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Transcript of Ancient Egypt
The Old Kingdom lasted from around 2600 B.C.E to 2300 B.C.E, during which time Egypt prospered.
Kings set up a strong government
Egyptians kings or Pharaohs lived with their families in large palaces.
Pharaoh literally means "great house"
All powerful ruler who guided Egypt´s every activity.
His word was law and he had to be obeyed without question.
Egyptians willingly served the pharaoh because they believed that the unity of the kingdom depended on a strong leader.
They also thought that the Pharaoh was the son of Re the Egyptian sun god.
Thought he was a god on Earth who controlled Egypt´s welfare.
The Great Pyramid
Around 2540 B.C.E the Egyptians built the largest and grandest of the pyramids known as the Great Pyramid.
It is around 10 miles away from the modern city of Cairo.
The pyramid was built for King Khufu and is one of three that is still standing on the West bank of the Nile.
It rises 153m into the air and covers an area of nine football fields, and contains more than 2 million stone blocks.
Each block weighs 2.5 tons.
It was the tallest structure for more than 4000 years.
Equal to a 48 story building
Largest of about 80 pyramids
Built without using beasts, special tools or even the wheel.
Big part of Egyptian culture
They were polytheistic
Believed the gods controlled the forces of nature and human activities.
The main god was the sun god called Re.
Egypt´s hot, sunny climate and the importance of the sun for good harvests.
Other important gods and goddesses:
Hapi was the god of the Nile river.
Isis was the goddess of being a wife and mother
Osiris (Isis´husband) and Isis ruled over the dead.
Life after Death
Whilst the Mesopotamians thought the afterlife would be gloomy.
The Egyptians were hopeful.
They believed that life in the next world would be even better than life on Earth.
Following a long journey, the dead would reach a place of peace and plenty.
The Book of the Dead was a collection of spells and prayers that Egyptians studied to achieve life after death.
They believed that Osiris would meet newcomers at the entrance to the next world.
If they had led good lives and new the magic spells, Osiris would grant them life after death.
Life after Death
For centuries Egyptians believed that only pharaohs and the elite few could enjoy the afterlife.
They also believed that the pharaoh´s spirit needed a body to make the journey to the afterlife.
If the pharaoh´s body decayed after death, his spirit would be forced to wander forever.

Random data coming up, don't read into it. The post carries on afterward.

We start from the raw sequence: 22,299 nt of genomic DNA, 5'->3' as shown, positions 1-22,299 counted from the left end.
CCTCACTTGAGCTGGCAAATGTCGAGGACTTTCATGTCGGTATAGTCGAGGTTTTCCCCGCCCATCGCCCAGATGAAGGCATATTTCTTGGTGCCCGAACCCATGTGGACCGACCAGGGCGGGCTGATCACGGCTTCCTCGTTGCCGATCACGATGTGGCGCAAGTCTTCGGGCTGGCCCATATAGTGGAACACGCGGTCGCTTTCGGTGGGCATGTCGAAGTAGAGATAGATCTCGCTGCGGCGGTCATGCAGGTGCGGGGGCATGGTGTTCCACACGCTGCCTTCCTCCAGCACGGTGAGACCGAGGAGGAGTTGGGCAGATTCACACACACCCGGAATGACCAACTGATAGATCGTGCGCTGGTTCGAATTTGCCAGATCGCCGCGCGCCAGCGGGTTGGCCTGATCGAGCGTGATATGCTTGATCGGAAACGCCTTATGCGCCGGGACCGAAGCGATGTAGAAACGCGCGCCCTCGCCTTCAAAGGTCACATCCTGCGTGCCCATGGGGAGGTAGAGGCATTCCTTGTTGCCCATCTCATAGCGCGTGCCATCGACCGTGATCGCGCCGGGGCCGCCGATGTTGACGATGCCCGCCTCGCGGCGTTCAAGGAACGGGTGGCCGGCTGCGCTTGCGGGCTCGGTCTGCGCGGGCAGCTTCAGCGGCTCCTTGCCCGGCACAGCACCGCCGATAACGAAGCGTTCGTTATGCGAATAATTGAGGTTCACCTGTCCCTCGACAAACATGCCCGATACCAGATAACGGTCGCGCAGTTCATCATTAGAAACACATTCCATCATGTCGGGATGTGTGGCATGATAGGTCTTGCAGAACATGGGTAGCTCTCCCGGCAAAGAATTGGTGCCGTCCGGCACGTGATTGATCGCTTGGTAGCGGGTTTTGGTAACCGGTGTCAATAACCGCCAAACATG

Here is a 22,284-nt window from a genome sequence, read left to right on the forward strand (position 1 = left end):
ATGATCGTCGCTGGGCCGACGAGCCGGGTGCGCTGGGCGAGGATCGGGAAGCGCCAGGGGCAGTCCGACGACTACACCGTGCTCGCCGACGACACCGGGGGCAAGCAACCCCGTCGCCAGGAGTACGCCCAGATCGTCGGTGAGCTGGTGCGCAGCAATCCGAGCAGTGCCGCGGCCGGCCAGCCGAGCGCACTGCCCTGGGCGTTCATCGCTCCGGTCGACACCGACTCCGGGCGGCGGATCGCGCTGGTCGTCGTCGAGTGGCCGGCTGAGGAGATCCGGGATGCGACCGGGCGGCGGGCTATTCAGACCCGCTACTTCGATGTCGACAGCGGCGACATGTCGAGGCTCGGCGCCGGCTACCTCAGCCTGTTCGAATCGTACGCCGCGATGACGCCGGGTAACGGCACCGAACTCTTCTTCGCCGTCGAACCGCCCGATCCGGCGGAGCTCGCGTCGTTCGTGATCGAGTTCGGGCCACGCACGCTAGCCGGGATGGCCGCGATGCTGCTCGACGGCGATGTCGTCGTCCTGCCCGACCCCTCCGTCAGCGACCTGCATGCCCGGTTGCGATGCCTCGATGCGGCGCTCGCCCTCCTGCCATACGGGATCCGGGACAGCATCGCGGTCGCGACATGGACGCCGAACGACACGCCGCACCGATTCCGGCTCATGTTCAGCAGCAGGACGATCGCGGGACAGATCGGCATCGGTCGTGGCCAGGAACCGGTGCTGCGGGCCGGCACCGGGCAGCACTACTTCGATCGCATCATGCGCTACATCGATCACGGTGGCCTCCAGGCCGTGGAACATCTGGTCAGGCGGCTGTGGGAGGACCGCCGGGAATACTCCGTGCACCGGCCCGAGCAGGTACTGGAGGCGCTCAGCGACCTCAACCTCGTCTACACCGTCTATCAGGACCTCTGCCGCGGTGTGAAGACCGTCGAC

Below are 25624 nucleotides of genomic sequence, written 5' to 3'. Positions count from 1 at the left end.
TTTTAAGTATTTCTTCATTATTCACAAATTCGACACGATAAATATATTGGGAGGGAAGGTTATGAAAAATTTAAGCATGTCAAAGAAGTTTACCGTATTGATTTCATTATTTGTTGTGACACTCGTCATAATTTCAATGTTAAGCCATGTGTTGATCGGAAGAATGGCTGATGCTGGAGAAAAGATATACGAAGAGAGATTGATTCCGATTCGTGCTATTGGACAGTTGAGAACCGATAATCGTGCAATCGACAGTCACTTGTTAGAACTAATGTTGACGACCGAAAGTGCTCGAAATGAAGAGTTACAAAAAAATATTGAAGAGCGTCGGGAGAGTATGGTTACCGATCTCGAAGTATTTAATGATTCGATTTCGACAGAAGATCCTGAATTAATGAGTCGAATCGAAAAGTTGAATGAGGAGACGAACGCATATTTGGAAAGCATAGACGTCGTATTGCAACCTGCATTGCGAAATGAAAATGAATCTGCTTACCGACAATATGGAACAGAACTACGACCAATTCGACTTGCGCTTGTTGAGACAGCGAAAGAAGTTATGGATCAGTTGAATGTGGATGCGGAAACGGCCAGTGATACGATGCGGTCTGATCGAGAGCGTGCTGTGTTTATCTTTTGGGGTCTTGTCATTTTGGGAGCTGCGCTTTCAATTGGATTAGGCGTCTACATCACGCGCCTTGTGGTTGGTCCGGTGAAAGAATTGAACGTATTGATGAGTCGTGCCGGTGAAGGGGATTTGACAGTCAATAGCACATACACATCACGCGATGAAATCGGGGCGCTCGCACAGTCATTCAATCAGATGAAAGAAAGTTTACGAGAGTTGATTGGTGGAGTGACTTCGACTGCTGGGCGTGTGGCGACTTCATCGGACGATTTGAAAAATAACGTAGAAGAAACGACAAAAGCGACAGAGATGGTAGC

It was vital that a pharaoh´s spirit reach the next world where he could continue to care for Egypt.
To protect the pharaoh´s body, the Egyptians developed a process called embalming.
First priests removed the body´s organs.
Natron was put on the body and it was stored for days to dry.
The body was then filled with spices and perfumes and stitched closed.
Then it was cleaned with oils and tightly wrapped in linen.
This was known as a mummy and was put in a several wooden coffins.
Through embalming the dead, the Egyptians learned much about the human body.
Egyptian doctors used herbs and drugs to treat many different illnesses.
They grew skilled at sewing up cuts and setting broken bones.
Some doctors focused on treating particular parts of the body, becoming the first specialists in medicine.
Egyptians also wrote the world´s first medical books on scrolls of papyrus.
No ordinary tomb would do for a pharaoh.
Instead the Egyptians built mountain like structures called pyramids, made of stone.
These massive structures protected the bodies of the dead pharaohs from floods, wild animals and grave robbers.
The pyramids also held supplies that the pharaoh might need in the spirit world.
How were they built?
It took thousands of people and years of backbreaking labor to build a pyramid.
Most of the work was done by farmers during the Nile floods when they couldn´t work in the fields.
Each pyramid had a square base and the door faced North.
Finding true North meant a development of the principles of astronomy.
With this they invented the 365 day year, 12 months and 3 seasons.
Advances in mathematics were necessary to determine the amount of stone needed or the angles for the walls. They even invented fractions!
After the site was chosen, workers went wherever they could find stone, sometimes hundreds of miles away.
Skilled artisans used tools to cut the stone into huge blocks.
Other workers tied the blocks to wooden sleds and pulled them to the Nile over a path of logs.
They then loaded the stones onto bargs that were floated to the building site.
There, workers unloaded the blocks and dragged or pushed them up ramps to be set in place.
Inside the pyramids